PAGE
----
Nothing illustrates this point better than the eyewatering results gained when MGS participated in post-installation training. By optimising the machine set up, the Lancashire firm improved their ‘before training’ dry cycle times on the IntElect by a further 10.1 seconds. Compared to the original 29 second cycle time process, the optimised IntElect after training ran at 12.9 seconds. Resulting in over 761,000 more cycles per year, equating to 168 days of extra production “This on-site training helps even the most astute and skilled operatives to explore the full potential of features like parallel functions and how this supports the mould opening and closing speeds,” affirms Ashlee.
Adding robotics into the mix generates at least another five percent in higher productivity. More, if manufacturers can introduce ghost shifts. To demonstrate the potential untapped after-hours production opportunities, this year’s Interplas showcase premiers a compact, fully-automated, compact IntElect75 ton turnkey cell. “Rather than operate split shifts or keep people in the factory until late at night, this cell illustrates to trade moulders and SMEs how they can confidently harness the benefits of automation when manufacturing standard components. To save costs, moulding firms may introduce ‘ghost’ night shifts to ramp up their manufacturing capacity even more. Equally, day-shift teams benefit from augmented workflow processes,” points out Managing Director Nigel Flowers.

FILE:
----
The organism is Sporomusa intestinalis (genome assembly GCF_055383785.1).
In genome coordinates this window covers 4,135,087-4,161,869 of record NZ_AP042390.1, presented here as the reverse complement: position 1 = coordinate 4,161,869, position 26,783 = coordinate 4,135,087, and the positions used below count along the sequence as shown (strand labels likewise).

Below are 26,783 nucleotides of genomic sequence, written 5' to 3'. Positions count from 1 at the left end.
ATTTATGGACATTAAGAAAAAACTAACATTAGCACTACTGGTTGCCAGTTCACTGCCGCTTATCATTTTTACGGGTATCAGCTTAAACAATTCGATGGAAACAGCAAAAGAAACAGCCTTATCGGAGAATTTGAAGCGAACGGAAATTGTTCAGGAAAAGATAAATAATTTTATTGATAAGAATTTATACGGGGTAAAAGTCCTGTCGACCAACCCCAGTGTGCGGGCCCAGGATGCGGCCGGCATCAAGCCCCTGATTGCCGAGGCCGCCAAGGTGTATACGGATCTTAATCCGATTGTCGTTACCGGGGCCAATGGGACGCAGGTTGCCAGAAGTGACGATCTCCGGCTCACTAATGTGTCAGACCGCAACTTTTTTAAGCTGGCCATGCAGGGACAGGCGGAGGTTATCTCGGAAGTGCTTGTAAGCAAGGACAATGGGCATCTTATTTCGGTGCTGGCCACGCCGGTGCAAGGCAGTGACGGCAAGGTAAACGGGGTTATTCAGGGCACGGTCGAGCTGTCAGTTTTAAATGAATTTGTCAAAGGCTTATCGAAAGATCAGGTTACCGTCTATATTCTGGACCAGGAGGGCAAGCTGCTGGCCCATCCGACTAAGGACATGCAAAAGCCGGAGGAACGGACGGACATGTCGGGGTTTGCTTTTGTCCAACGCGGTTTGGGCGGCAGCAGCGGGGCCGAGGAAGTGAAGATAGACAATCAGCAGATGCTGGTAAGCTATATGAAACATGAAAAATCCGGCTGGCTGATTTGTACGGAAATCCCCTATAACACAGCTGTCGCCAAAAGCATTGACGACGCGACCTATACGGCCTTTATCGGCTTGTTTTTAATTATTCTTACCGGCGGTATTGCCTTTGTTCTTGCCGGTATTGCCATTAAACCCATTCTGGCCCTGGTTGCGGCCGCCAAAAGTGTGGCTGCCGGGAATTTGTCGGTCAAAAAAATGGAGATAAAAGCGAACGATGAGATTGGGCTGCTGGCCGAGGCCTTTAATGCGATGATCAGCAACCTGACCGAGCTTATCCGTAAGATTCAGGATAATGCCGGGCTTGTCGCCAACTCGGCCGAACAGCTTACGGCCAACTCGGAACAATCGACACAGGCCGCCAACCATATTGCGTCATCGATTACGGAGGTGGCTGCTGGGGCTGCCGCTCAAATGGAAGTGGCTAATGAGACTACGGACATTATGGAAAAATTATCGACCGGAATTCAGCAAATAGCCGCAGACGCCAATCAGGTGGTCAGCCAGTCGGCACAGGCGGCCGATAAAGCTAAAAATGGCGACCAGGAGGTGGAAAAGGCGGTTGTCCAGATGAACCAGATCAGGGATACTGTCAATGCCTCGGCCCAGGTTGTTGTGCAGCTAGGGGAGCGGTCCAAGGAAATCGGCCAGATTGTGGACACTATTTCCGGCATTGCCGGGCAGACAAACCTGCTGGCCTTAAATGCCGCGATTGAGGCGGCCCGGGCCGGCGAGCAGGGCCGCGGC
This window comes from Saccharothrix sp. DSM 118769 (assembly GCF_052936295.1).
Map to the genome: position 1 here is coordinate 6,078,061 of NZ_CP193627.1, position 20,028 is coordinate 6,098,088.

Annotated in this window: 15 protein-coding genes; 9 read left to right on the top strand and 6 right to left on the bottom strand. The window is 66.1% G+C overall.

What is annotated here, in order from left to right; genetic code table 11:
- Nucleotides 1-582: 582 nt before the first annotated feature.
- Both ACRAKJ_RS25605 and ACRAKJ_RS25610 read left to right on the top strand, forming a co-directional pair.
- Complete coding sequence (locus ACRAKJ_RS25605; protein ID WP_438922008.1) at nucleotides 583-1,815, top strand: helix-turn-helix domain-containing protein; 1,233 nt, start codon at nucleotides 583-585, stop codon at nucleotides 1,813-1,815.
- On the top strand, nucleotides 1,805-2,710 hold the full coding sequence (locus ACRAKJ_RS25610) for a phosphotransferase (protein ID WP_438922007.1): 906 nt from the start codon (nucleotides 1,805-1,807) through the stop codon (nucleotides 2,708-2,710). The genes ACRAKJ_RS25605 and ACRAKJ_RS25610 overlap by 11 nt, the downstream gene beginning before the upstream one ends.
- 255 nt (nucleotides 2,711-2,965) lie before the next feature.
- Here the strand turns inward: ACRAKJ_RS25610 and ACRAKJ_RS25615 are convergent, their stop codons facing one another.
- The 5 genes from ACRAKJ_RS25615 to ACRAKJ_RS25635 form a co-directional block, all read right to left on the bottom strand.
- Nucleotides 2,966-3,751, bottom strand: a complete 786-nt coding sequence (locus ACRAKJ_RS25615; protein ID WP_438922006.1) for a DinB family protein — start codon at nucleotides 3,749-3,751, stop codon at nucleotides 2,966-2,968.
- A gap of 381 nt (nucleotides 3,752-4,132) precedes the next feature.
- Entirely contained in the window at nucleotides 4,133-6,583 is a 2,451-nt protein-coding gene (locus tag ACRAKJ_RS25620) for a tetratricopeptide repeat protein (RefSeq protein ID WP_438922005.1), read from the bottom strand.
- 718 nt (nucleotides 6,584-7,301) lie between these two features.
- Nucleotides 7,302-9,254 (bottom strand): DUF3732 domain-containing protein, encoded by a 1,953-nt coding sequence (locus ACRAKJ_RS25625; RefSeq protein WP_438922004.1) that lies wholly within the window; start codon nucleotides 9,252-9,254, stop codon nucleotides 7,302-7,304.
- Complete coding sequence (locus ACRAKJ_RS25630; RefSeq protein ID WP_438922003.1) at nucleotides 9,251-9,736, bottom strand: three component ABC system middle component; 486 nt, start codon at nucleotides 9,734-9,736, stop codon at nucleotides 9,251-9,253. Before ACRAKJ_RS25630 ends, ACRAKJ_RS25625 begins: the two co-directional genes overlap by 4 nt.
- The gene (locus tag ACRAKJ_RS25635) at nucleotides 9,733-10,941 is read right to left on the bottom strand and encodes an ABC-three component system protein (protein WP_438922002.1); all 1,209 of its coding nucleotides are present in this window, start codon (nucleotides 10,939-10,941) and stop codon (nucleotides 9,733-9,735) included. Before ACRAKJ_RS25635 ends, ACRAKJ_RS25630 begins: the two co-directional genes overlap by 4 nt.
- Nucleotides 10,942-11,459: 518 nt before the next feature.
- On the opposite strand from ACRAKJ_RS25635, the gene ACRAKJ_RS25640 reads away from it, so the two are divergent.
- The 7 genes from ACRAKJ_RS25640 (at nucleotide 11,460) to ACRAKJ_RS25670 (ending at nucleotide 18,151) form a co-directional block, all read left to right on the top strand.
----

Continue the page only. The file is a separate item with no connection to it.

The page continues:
For productivity to be sustained, marginal gains is the best approach. Every incremental improvement boosts productivity that little bit more. Providing polymer manufacturers with greater capacity to take on new customers and more projects. “Even in the most profitable organisations, there’s great potential for improving efficiency and workforce competence. The key is to start with the basics; correct operation and setup times; review manual and automated routines; optimise machine cycle times, etc.,” states Nigel.
Find out more and pick up your copy of the Sumitomo (SHI) Demag Processing Productivity Whitepaper at Interplas, Hall 4, Stand C40 or download it today here: https://uk.sumitomo-shi-demag.eu/make-more-for-less